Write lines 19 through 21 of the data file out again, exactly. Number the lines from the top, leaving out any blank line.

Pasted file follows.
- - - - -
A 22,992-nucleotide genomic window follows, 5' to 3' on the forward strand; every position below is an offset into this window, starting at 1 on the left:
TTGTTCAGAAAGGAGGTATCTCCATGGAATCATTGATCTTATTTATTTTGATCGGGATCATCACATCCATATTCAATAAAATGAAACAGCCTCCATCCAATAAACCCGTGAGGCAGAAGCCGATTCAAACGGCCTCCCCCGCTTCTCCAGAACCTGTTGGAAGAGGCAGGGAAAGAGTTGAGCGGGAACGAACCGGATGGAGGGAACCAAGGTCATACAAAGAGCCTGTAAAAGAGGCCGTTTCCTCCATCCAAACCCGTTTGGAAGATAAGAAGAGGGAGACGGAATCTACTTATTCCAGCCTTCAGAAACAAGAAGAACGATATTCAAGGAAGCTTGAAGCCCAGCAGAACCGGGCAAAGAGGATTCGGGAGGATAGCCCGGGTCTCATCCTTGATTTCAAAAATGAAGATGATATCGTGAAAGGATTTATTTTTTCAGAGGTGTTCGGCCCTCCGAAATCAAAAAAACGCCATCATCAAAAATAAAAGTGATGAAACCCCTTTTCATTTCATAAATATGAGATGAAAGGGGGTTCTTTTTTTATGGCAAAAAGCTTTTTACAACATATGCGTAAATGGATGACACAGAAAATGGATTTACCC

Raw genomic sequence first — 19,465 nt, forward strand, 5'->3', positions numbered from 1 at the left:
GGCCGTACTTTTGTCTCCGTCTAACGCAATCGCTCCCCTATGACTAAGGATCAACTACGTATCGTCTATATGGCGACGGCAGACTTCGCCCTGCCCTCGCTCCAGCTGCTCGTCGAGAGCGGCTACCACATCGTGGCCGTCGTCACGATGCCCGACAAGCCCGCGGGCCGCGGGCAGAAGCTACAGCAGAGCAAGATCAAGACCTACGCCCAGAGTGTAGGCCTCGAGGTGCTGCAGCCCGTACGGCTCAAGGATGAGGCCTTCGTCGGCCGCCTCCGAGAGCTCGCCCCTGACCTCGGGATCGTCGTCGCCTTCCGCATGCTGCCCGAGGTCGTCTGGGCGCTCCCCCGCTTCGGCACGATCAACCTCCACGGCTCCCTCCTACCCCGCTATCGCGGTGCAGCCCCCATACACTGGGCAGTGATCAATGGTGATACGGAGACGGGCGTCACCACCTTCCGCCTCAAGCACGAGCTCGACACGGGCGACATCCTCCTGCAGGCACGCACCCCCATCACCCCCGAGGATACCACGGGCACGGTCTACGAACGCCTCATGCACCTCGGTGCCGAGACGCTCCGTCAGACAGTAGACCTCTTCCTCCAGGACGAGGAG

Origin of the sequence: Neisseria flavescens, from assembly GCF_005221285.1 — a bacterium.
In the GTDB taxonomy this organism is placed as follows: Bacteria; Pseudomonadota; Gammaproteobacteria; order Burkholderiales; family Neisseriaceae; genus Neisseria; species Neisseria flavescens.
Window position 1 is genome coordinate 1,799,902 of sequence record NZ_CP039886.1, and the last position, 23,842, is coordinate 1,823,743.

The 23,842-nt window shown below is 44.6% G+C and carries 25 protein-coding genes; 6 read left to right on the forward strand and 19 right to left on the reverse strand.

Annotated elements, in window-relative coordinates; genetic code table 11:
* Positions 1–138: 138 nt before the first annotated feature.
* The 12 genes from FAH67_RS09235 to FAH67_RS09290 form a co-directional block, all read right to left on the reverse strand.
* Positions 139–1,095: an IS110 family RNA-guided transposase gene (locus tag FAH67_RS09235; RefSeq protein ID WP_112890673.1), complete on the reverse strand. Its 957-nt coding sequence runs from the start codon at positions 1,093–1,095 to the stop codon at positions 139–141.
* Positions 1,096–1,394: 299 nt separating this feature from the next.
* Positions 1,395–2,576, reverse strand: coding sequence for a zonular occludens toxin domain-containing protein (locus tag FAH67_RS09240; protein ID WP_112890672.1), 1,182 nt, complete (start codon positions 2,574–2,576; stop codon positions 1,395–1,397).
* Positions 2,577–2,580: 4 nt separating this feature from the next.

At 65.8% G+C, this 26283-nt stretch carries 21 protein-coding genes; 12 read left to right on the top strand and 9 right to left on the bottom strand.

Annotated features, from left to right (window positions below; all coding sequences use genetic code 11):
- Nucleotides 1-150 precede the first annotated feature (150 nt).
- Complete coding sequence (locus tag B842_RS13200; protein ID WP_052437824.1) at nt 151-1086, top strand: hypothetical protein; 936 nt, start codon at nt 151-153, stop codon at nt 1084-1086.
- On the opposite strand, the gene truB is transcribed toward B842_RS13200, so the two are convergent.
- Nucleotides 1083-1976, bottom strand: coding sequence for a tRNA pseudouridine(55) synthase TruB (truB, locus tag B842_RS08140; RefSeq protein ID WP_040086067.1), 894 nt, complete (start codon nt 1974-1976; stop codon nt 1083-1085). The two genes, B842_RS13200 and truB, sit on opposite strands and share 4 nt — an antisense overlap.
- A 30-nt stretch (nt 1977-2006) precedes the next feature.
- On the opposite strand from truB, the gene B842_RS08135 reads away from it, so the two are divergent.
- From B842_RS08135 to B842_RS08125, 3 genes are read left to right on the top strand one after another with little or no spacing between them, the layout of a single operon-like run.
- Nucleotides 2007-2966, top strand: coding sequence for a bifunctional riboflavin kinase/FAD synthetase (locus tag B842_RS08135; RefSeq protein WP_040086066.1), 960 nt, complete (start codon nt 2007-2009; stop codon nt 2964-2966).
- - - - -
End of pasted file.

- Complete coding sequence (locus tag B842_RS13200; protein ID WP_052437824.1) at nt 151-1086, top strand: hypothetical protein; 936 nt, start codon at nt 151-153, stop codon at nt 1084-1086.
- On the opposite strand, the gene truB is transcribed toward B842_RS13200, so the two are convergent.
- Nucleotides 1083-1976, bottom strand: coding sequence for a tRNA pseudouridine(55) synthase TruB (truB, locus tag B842_RS08140; RefSeq protein ID WP_040086067.1), 894 nt, complete (start codon nt 1974-1976; stop codon nt 1083-1085). The two genes, B842_RS13200 and truB, sit on opposite strands and share 4 nt — an antisense overlap.